What can we forgive? Why do we suffer? When is it okay to date the boss's daughter?
These questions haunt Frank Alpine in Bernard Malamud's The Assistant. He's a troubled young man in need of a job and looking for some stability in his life. He finds unexpected opportunity at a small, family-owned grocery store in Brooklyn.
It, uh, also happens to be a store he helped rob. Like…with a gun. How does that work in the job interview? "I held your store up, sure, but I swear you can trust me." Have you ever been convicted of a felony? "Well, not convicted exactly." At least he could say he wasn't the one holding the gun.
The store is run by Morris Bober and his wife Ida. They are one of a few Jewish families living in the Brooklyn neighborhood where this story takes place. The times have not been good to them. They're struggling to stay open, and only the extra income brought in to the family by their daughter, Helen, keeps them from going under. The stress never ends.
Feeling guilty for the part he played in the robbery, Frank offers to help Morris manage the business. No, he doesn't admit his involvement in the crime. Not right away, anyway.
Morris declines the offer. He sees the grocery store business as a prison, and he doesn't want anyone else locked up. Also, Frank is—to put it nicely—less than trustworthy. He's been stealing milk and rolls from Morris and sleeping in his cellar. However, just when it looks like we won't have a story about an assistant, Morris is injured on the job and Frank assumes his place while he recovers.
At first, Frank's assistance looks like it's a blessing. Business improves substantially. But his presence does have its drawbacks, big time. He's secretly stealing money from the register and has taken a romantic interest in Helen against the wishes of Morris and Ida. Can you say suspense?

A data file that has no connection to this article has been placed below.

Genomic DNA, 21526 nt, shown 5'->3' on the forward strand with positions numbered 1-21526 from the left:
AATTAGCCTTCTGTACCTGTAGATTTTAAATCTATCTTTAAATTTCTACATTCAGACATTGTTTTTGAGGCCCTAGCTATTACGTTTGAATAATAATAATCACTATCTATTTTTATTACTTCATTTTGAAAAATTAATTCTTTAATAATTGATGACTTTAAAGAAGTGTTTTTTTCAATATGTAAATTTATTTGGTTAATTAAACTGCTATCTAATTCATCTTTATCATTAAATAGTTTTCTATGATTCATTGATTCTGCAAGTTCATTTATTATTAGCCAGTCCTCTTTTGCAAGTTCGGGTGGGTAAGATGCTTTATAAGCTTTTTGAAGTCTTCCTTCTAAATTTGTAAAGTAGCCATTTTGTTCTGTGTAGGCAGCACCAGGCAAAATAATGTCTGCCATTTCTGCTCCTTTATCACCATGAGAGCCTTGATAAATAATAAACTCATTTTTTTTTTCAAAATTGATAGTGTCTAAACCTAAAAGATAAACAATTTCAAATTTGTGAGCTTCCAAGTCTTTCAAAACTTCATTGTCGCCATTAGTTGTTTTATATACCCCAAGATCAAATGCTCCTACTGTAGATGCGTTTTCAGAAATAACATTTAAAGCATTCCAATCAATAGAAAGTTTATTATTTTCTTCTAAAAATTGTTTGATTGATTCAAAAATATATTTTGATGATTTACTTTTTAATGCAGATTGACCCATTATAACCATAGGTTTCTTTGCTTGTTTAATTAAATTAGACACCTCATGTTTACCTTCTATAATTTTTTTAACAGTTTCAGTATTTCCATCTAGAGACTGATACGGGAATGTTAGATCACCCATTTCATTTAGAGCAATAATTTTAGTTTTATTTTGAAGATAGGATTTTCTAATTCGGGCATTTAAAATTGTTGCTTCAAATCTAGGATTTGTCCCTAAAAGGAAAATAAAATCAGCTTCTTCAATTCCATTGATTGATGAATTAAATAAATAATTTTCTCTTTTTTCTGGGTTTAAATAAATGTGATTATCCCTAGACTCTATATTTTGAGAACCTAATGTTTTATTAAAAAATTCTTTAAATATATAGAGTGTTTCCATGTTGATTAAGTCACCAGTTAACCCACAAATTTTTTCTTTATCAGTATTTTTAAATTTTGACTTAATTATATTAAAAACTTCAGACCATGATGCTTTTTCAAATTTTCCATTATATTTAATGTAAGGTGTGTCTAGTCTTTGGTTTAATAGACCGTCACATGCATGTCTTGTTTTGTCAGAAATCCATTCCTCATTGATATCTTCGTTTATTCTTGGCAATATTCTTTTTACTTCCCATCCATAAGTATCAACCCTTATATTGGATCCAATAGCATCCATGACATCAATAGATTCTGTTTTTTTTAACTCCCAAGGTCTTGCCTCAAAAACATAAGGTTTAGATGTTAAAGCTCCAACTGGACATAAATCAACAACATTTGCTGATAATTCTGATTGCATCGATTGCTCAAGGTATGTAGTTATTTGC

This novel isn't just a business drama, and it isn't just a family drama. It's business and personal.
The Assistant is also a moving—and at times disturbing—tale of passion and regret, love and lust, forgiveness and hatred, desperation and broken dreams. Frank, Morris, and Helen are as real as any fictional characters you're ever likely to meet. While The Assistant is not necessarily a feel-good novel, you might find it surprisingly inspirational.
We all suffer, but why? And why do some people suffer more than others? The characters in The Assistant live and ponder this mystery, but they don't find any final answers. Sure, sometimes good choices turn a profit and bad decisions result in disaster, but sometimes the good die young, dishonest people thrive, and wounded souls cannot escape their burdens no matter how hard they try. It's unfair; it's a bummer, and it often makes no sense!
Morris Bober and his wife Ida own a failing grocery store. They see it as a prison. How's that for dark? Their adult daughter Helen would love to go to college but has to work to help support her parents. Their son died from illness. They are Jews, a people who have suffered horribly in their history, and are aware of how much they've endured. Anti-Semitism contributes to their poor business—and to their store getting robbed.
Morris can't make sense of his suffering, but he's resigned to it and accepts it as the cost of caring for others. Morris has found a way to make his suffering meaningful rather than absurd. His answer may not satisfy the philosophers, but it gives him the strength to be compassionate, kind, and honest even when it hurts. He's a good man, that Morris.
Reading The Assistant may not give you clarity as to why suffering afflicts the human condition and why people seem not to suffer equally. Who can? You will, however, gain insight into the ordinarily heroic struggle against life's disappointments and injustices we all know all too well.
Just as important, the novel is a realistic look at the plight of Jewish immigrants in mid-twentieth century New York. Real people have suffered the trials endured by Morris, Ida, Helen, and Frank. The author of the novel, Bernard Malamud, experienced them himself.
All in all, this is a story about struggle: the struggle to endure, the struggle to thrive, and ultimately, the struggle to keep a darn grocery store afloat. And as we all know…the struggle is real.
Britannica in Brooklyn
The Encyclopedia Britannica entry on The Assistant.
What You Need to Know
A reference page by Georgetown University on reading and understanding Malamud.
The Israeli Prime Minister Plays Morris
Armin Mueller-Stahl, who played the Israeli Prime Minister on The West Wing, took on the role of Morris in this film by Daniel Petrie.
New York Times Obituary of Bernard Malamud
Mervyn Rothstein remembers the great storyteller.
Reviews! We've Got Reviews!
A collection of book reviews of Malamud's various works.
I Volunteer as Tribute!
The Center for Fiction tribute to Bernard Malamud. Includes a recording of the author reading his work.
A public domain portrait of author Bernard Malamud